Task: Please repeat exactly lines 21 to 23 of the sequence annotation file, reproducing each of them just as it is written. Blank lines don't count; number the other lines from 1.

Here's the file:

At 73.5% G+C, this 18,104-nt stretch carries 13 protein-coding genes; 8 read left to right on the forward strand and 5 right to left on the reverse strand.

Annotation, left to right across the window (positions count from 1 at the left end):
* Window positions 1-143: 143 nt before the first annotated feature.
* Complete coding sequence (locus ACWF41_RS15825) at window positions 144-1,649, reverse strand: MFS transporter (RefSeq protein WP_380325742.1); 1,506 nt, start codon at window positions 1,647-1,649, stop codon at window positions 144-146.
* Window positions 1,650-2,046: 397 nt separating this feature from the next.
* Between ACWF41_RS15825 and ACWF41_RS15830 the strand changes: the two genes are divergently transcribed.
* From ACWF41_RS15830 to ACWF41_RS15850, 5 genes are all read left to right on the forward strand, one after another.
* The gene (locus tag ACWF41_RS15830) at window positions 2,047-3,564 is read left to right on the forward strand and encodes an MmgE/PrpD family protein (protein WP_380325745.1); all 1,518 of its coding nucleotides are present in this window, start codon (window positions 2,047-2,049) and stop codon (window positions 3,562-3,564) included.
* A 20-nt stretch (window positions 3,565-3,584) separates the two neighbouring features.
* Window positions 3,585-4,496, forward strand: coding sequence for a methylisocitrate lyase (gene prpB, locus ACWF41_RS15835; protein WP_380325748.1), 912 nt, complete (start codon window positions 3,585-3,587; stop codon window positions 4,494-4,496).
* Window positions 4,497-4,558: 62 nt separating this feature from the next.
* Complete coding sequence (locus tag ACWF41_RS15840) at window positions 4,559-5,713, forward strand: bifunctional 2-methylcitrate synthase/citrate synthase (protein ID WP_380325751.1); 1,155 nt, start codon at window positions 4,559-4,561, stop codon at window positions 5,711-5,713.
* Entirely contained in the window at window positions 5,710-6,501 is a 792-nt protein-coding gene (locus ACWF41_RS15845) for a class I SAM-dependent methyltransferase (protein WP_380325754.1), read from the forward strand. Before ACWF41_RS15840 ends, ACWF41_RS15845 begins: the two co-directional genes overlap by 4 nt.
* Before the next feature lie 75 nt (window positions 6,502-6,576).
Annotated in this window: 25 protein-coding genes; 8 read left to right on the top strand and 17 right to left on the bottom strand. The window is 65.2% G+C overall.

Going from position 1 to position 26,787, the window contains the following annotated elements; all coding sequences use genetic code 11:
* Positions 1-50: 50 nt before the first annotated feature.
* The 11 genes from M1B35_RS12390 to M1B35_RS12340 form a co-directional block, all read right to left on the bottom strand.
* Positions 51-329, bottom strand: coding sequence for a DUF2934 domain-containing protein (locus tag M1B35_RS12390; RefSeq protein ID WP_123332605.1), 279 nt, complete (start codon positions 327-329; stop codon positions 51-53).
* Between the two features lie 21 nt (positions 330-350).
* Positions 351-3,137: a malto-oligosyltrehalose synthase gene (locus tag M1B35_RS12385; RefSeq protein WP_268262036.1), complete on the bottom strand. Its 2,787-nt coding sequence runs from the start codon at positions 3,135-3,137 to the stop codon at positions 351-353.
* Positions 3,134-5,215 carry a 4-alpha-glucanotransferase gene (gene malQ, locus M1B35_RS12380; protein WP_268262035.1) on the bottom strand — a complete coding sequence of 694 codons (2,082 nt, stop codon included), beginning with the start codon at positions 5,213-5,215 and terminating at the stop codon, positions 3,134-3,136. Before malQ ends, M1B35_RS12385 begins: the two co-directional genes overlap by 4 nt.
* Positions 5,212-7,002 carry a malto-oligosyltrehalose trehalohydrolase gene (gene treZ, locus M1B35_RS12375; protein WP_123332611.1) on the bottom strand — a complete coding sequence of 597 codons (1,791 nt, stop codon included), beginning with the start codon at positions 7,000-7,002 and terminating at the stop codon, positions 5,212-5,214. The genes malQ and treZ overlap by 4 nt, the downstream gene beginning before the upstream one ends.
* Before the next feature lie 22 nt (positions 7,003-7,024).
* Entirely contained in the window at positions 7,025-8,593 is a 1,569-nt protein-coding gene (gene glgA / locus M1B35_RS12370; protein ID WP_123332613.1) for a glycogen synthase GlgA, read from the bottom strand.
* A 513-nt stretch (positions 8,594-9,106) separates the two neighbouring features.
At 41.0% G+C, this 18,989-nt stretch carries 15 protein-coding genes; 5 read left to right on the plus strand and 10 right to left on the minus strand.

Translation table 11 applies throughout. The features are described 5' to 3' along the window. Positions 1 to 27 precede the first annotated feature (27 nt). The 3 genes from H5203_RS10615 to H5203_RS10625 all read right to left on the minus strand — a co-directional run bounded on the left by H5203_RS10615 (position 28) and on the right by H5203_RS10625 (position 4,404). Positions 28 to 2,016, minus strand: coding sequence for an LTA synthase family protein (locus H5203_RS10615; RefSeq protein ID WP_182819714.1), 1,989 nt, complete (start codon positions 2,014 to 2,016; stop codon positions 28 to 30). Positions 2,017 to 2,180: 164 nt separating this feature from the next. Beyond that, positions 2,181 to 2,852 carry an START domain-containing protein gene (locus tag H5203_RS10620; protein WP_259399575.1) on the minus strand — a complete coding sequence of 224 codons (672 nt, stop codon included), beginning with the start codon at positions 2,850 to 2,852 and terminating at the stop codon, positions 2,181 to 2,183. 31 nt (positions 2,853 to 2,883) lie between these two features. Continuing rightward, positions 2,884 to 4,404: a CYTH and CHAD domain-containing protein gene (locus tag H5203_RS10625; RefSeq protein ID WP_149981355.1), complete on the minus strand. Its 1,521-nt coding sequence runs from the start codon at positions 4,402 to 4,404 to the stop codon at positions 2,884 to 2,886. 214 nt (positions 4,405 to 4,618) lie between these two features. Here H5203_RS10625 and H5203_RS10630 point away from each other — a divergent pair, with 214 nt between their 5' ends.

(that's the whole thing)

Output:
* Positions 351-3,137: a malto-oligosyltrehalose synthase gene (locus tag M1B35_RS12385; RefSeq protein WP_268262036.1), complete on the bottom strand. Its 2,787-nt coding sequence runs from the start codon at positions 3,135-3,137 to the stop codon at positions 351-353.
* Positions 3,134-5,215 carry a 4-alpha-glucanotransferase gene (gene malQ, locus M1B35_RS12380; protein WP_268262035.1) on the bottom strand — a complete coding sequence of 694 codons (2,082 nt, stop codon included), beginning with the start codon at positions 5,213-5,215 and terminating at the stop codon, positions 3,134-3,136. Before malQ ends, M1B35_RS12385 begins: the two co-directional genes overlap by 4 nt.
* Positions 5,212-7,002 carry a malto-oligosyltrehalose trehalohydrolase gene (gene treZ, locus M1B35_RS12375; protein WP_123332611.1) on the bottom strand — a complete coding sequence of 597 codons (1,791 nt, stop codon included), beginning with the start codon at positions 7,000-7,002 and terminating at the stop codon, positions 5,212-5,214. The genes malQ and treZ overlap by 4 nt, the downstream gene beginning before the upstream one ends.